Electrical equipment safety systems
The requirements to sell electrical equipment in Queensland changed on 1 March 2013 with the introduction of a new Electrical Equipment Safety System (EESS) and changes to the Electrical Safety Regulation 2013.
This EESS was introduced to improve consumer safety for household electrical equipment sold in Queensland. It will lead to harmonised legislation throughout Australia and enable the public to search a national database of responsible suppliers and electrical equipment registrations for the first time. The database will allow electrical equipment to be easily traced to the supplier and its legal supply in Australia and New Zealand to be verified.
The EESS changes the requirements for businesses that import, manufacture or sell in-scope electrical equipment. All in-scope electrical equipment sold in Queensland must be linked to a registered responsible supplier prior to sale. If it is Level 2 or Level 3 equipment it must also registered on the national database.
Technical safety requirements have not changed under the EESS, but tighter evidence of conformity is required for some items.
This system is a self-funding, user-pays system where registration fees fund improved compliance, surveillance and post-market enforcement activities.
Will the changes affect me?
To assist manufacturers, importers and suppliers during the changeover to the new system, transitional arrangements will be in place.
Manufacturers and importers
- Importers and on-shore manufacturers needed to register as responsible suppliers before 1 September 2013 and register certain equipment they sell.
- The Regulatory Compliance Mark to be applied to electrical equipment has a three year phase in period for responsible suppliers and five years for sellers.
Retailer, wholesaler, internet, second-hand, auction and market sellers are required to ensure the products they supply are electrically safe and meet the relevant standards. Sellers of new in-scope electrical equipment must also ensure that their products are linked to a registered responsible supplier.
There are still safety requirements for electrical equipment that is not in-scope.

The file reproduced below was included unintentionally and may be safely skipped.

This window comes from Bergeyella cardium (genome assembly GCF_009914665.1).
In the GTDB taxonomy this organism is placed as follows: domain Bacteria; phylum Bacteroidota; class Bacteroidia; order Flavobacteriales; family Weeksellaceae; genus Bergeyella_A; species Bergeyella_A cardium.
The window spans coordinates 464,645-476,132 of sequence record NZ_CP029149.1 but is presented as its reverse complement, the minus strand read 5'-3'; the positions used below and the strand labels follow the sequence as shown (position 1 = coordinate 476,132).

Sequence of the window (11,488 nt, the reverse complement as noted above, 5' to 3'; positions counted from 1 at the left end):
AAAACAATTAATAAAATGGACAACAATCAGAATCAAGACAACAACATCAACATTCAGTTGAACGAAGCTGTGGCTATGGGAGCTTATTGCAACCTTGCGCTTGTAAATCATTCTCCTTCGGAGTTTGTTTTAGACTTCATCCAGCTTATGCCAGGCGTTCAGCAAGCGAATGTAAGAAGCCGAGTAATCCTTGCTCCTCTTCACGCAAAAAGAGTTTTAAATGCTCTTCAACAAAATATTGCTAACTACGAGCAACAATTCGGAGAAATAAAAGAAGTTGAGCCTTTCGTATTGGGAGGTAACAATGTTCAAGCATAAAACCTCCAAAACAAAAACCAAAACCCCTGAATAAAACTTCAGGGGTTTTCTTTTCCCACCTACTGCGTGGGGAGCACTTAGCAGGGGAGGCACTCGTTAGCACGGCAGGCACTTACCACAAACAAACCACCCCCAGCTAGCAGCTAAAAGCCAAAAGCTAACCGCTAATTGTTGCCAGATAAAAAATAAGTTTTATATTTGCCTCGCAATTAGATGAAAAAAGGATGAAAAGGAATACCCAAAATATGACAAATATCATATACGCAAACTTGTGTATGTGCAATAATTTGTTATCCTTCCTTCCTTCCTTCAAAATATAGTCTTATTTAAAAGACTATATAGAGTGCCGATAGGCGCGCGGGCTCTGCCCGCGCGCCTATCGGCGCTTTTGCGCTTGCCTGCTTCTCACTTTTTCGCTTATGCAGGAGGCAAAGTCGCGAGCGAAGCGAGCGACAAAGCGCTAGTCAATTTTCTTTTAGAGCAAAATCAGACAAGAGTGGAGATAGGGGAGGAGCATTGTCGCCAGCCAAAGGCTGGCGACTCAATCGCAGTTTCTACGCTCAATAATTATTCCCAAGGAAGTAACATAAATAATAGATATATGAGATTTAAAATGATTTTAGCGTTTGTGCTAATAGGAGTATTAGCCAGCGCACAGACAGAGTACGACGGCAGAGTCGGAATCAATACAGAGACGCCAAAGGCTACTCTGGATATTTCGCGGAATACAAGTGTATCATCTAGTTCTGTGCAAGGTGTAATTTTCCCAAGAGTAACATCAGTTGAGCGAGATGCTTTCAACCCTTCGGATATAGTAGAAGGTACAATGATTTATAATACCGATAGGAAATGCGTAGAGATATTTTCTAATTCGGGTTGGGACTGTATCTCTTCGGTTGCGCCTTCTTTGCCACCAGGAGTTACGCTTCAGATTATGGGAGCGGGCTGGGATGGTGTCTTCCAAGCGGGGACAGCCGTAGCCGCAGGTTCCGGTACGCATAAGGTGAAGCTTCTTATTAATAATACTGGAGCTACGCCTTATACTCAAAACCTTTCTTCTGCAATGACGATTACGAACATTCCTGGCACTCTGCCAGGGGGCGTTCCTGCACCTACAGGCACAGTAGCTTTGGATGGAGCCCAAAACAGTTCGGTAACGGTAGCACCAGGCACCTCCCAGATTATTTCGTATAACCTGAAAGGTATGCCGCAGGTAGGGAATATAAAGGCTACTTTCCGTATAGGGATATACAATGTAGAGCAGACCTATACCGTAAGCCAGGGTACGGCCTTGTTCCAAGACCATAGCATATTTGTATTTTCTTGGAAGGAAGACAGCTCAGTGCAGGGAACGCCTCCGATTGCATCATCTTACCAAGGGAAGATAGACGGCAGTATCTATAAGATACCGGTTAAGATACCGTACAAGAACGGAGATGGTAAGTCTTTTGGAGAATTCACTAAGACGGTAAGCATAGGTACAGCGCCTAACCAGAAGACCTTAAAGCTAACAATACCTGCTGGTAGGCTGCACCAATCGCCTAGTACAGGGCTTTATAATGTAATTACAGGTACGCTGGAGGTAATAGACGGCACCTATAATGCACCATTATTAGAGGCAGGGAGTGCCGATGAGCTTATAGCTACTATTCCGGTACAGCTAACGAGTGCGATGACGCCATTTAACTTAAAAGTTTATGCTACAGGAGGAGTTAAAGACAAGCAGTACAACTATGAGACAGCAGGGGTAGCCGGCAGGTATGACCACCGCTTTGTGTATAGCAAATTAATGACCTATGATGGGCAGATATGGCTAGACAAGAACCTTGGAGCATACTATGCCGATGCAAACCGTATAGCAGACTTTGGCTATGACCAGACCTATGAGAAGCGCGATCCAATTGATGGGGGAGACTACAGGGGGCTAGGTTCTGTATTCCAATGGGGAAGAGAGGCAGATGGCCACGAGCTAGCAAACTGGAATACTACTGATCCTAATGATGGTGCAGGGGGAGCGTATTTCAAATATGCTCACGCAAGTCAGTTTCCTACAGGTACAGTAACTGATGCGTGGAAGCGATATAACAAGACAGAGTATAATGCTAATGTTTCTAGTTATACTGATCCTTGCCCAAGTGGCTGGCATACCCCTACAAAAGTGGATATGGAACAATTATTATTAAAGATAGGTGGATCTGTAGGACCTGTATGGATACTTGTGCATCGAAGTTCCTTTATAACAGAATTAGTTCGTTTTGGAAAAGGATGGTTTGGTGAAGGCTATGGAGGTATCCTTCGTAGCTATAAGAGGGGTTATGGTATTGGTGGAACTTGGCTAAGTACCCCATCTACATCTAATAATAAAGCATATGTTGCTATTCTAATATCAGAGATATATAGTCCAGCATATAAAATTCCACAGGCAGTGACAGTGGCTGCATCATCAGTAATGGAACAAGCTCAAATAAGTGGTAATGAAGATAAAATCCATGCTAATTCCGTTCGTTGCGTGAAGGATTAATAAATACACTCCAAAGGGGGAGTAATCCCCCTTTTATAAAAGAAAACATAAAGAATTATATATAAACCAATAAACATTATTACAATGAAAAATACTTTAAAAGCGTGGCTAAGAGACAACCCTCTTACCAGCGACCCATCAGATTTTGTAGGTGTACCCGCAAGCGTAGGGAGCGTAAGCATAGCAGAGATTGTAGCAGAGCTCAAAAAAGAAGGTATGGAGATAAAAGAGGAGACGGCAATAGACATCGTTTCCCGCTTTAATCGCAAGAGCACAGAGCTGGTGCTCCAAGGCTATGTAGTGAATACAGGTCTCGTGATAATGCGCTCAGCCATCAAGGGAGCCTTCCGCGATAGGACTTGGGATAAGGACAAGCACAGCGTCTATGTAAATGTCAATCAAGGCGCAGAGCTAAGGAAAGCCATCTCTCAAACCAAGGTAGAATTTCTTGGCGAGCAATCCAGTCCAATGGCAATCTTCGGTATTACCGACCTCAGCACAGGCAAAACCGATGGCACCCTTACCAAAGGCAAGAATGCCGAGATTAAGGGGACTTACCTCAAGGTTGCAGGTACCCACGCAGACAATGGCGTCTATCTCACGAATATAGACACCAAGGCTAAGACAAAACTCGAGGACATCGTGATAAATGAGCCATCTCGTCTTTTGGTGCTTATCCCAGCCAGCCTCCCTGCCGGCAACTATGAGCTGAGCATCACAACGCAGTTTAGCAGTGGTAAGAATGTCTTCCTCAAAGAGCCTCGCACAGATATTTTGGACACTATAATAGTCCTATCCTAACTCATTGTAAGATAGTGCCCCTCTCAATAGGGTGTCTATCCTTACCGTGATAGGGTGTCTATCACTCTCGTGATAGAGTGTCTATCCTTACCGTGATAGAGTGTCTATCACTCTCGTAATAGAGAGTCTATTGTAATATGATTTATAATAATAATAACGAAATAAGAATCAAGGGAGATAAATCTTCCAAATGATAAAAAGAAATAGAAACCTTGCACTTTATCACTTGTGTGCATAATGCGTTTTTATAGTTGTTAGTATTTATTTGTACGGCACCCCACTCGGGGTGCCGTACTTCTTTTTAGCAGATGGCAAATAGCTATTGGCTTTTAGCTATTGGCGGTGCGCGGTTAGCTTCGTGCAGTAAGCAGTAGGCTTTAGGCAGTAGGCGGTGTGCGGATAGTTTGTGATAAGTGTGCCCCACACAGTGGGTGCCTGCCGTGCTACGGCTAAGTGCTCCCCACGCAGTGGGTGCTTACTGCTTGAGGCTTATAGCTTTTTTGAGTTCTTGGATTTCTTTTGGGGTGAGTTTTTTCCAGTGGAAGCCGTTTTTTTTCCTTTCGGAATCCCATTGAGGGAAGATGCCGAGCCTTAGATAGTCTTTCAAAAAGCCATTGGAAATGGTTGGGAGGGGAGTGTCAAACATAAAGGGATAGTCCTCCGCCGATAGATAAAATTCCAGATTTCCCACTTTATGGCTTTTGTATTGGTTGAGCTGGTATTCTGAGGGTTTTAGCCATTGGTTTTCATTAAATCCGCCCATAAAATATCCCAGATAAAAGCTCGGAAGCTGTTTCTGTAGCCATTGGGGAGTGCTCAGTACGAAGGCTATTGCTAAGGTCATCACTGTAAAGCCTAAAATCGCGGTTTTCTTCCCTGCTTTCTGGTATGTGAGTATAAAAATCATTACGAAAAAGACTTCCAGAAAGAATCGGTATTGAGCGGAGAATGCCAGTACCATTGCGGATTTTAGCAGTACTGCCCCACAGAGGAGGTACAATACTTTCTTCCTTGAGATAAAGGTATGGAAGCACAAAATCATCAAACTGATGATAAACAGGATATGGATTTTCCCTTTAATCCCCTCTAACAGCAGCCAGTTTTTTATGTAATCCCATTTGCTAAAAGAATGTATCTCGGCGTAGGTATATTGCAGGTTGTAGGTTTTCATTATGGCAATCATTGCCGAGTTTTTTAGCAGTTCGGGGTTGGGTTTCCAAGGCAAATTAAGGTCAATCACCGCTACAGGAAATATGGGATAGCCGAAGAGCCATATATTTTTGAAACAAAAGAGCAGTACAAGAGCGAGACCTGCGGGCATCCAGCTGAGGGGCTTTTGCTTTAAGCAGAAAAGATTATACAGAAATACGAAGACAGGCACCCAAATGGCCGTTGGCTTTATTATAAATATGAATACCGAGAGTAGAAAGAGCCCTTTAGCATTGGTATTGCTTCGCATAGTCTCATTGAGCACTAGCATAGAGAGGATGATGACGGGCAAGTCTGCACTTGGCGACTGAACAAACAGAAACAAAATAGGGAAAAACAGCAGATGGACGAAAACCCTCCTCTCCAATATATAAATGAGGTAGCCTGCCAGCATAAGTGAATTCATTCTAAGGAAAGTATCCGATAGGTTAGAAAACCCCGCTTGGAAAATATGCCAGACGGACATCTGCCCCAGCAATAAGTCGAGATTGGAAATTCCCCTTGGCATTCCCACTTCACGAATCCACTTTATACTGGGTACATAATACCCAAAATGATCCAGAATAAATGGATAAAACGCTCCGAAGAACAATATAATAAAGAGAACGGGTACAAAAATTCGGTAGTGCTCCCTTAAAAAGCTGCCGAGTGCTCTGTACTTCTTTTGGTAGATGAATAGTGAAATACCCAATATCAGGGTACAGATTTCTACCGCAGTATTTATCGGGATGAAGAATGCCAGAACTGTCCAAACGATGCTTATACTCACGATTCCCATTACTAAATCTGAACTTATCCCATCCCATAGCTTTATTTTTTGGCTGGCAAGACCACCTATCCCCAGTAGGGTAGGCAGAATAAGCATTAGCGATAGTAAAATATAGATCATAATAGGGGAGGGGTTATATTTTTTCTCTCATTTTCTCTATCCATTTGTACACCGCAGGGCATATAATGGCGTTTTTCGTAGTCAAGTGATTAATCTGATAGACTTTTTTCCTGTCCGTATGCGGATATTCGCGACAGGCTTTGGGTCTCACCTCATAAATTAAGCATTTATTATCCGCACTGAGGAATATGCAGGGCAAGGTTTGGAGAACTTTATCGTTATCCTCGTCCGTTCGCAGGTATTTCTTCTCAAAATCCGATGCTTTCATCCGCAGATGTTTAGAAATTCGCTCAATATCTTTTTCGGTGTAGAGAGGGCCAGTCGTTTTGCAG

Implementation of the EESS
Businesses or individuals with current valid certificates issued under a corresponding law will continue to be recognised until the certificate expires, as long as they are registered on the national database. Responsible suppliers may use these certificates to register on the national database.
The EESS will be progressively implemented across Victoria, Western Australia, South Australia, Tasmania, Northern Territory and the Australian Capital Territory throughout 2013. New Zealand will have complementary legislation, but the EESS is not being implemented in New South Wales.
Further information, including information on how to register on the Electrical Regulators Authorities Council (ERAC) national database, is available on the ERAC website.
Electrical equipment that is not in-scope electrical equipment (for example, a commercial oven in a bakery) still needs to be electrically safe.
The rules give guidance to industry on how to comply with the EESS and ensure electrical equipment is certified in a consistent way.
Low voltage equipment rated 50 Vac to 1000 Vac and designed or marketed for household or personal use.
The new Electrical Equipment Safety System has changed the marking requirements to a single Regulatory Compliance Mark (RCM).
The database records the registration details of responsible suppliers of electrical equipment in Australia and New Zealand.
Prior to offering level 3 electrical equipment for sale/supply in Queensland, a Certificate of Conformity must be issued.
The National Association of Testing Authorities (NATA) is the Australian peak body for accreditation of laboratories for testing to electrical safety standards or to energy efficiency standards.
The legislation requires all responsible suppliers selling goods into participating jurisdictions to be registered on the national database.
Meeting the pre-market requirements for selling in-scope electrical equipment is only the first step for a responsible supplier.
Sellers of second hand in-scope electrical equipment must ensure that it is sold with information on how to use it in an electrically safe way.
- Last updated
- 23 May 2019